“OMG we’ve GOT to do this!” I enthused, simultaneously holding a glass of wine and shoving the screen of my phone in my husband’s direction.
I’d just shown Andrew this … the Red Bull 400.
It may “only” be 400-metres, but the Red Bull 400 involves running UP a ski jump. Yes, you read that right, UP a ski jump.
Oh, and some of the competitors are professional athletes.
At this point, most people would’ve muttered something less polite than, “are you having a laugh?” but not Andrew. To be fair, his infectious enthusiasm for giving things a go is one of the many reasons I married him …
As the 2018 dates for the Red Bull 400 were released, we eagerly (nervously) scanned the various European venues, with our all-important “criteria” in mind, namely:
That last point narrowed the options somewhat, what with ski jumps generally being in the mountains 😉 All of which led us to …
Finland … a weekend in Helsinki and a day out to the nearby city of Lahti, home to one rather large ski jump.
Three months of vigorous training ensued. We even hired a trainer to help us – Gavin of Fitness Framework in York. To say he pushed us hard was an understatement:
Glutes were strengthened, legs lunged, arms pumped and our cores crunched within an inch of their lives.
The weekend finally arrived. Following a direct flight from Manchester and a lovely day or so exploring Helsinki, the Saturday dawned with blazing hot sunshine. After feasting on a carb-and-protein-tastic breakfast of eggs on toast, we crammed some bananas, water and sunscreen into a rucksack, and caught the tram to the station for our one-hour train journey to Lahti.
The nerves were already kicking in by this point. We knew there were about 700 runners, which meant the chances of us being in the top 160 (80 women and 80 men) to reach the finals were fairly small.
We’d like to say our nerves were steadied after reaching the venue, but … er … they weren’t!
The heats are 300-metres rather than the full 400. I was in the last of the women’s heats, and Andrew in the first of the men’s, which gave us a chance to watch and see what we were in for.
What we were in for was pain, a whole lot of pain! My speed was pretty good until the steepest part of the hill kicked in; and after then it was a serious but steady scramble to the top.
My calves were burning, and my respiratory system was at full tilt – even drawing breath was difficult. The lactic acid was so bad that when the slope levelled out again, it was practically impossible to move my legs again, never mind run.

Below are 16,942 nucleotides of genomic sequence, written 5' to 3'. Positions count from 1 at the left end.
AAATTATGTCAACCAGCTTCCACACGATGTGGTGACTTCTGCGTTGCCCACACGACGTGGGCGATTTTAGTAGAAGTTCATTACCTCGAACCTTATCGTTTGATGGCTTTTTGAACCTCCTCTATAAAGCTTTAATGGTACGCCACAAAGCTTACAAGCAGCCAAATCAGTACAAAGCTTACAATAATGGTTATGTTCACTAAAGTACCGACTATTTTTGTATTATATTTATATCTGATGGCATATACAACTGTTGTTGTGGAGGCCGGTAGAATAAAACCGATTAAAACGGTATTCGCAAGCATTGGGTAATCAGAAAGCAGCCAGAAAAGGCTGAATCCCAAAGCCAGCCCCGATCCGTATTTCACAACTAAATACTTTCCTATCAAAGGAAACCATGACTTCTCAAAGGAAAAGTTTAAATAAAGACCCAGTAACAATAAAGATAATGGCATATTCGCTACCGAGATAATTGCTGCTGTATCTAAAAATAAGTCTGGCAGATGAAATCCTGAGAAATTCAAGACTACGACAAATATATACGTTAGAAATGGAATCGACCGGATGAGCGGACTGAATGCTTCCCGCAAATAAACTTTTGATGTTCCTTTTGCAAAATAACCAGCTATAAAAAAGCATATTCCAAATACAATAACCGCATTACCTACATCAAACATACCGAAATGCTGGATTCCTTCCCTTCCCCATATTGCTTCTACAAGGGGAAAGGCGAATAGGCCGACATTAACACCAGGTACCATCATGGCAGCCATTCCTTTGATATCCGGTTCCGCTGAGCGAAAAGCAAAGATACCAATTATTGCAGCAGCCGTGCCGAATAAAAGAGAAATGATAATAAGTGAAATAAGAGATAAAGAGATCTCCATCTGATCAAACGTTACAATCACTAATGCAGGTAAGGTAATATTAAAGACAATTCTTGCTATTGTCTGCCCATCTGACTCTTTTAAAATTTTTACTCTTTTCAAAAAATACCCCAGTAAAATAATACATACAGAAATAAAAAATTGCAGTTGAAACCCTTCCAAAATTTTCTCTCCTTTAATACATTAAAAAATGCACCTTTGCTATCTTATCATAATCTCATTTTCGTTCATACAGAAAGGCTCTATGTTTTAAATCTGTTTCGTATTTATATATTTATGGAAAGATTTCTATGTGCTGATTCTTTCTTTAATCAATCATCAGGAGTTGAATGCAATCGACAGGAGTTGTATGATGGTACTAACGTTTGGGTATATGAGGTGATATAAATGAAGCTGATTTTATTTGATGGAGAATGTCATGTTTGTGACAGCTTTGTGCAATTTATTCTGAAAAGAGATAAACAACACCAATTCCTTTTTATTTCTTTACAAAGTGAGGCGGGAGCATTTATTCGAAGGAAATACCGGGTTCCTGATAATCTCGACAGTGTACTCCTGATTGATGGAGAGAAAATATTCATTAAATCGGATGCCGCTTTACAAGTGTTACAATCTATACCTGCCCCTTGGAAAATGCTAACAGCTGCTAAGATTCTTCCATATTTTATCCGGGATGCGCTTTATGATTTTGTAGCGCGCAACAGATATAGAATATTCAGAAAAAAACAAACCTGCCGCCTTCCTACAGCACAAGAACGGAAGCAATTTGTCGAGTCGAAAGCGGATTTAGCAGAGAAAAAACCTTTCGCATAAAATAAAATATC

My result: 101st out of 205 ladies in the heats, in a time of 4:33.
Then it was Andrew’s turn. Andrew’s heat was straight after mine, which meant I was slowly recovering my breath and coughing my way back down (using a staircase this time!), whilst he was bounding up.
Andrew managed an impressive time of 3:29, coming 182nd out of 328 men.
We were both a bit disappointed not to make the finals, although our bodies were pretty happy not to have to do it again!
We weren’t kidding about the athletic competition: podium winners included the women’s world indoor marathon record holder, a men’s Gold Olympic medalist in cross-country ski-ing and a professional ice hockey player!!
Er, yes! It’s honestly the hardest my respiratory system has EVER worked, and we had to walk backwards up hills the following day and take more buses, our calves hurt that much. Fortunately our glutes, core and arms came through unscathed, so the training definitely paid off (thanks Gavin!)
The pain was worth it though, as with the help of friends, family and colleagues we raised £600 for The Prince’s Trust, a charity that supports disadvantaged young people in jobs, education and training.
2. Train some more.
3. Be proud of your slightly crazy British reverse-Eddie the Eagle endeavours 🙂
Hi, I'm Julie, a York (UK)-based travel blogger and comfort-zone pusher. Join me as I bring you pics and musings from my mildly adventurous travels around the globe. My mission is to hear you say, "I"m so glad I did it!" instead of, "I wish I could, BUT ..."
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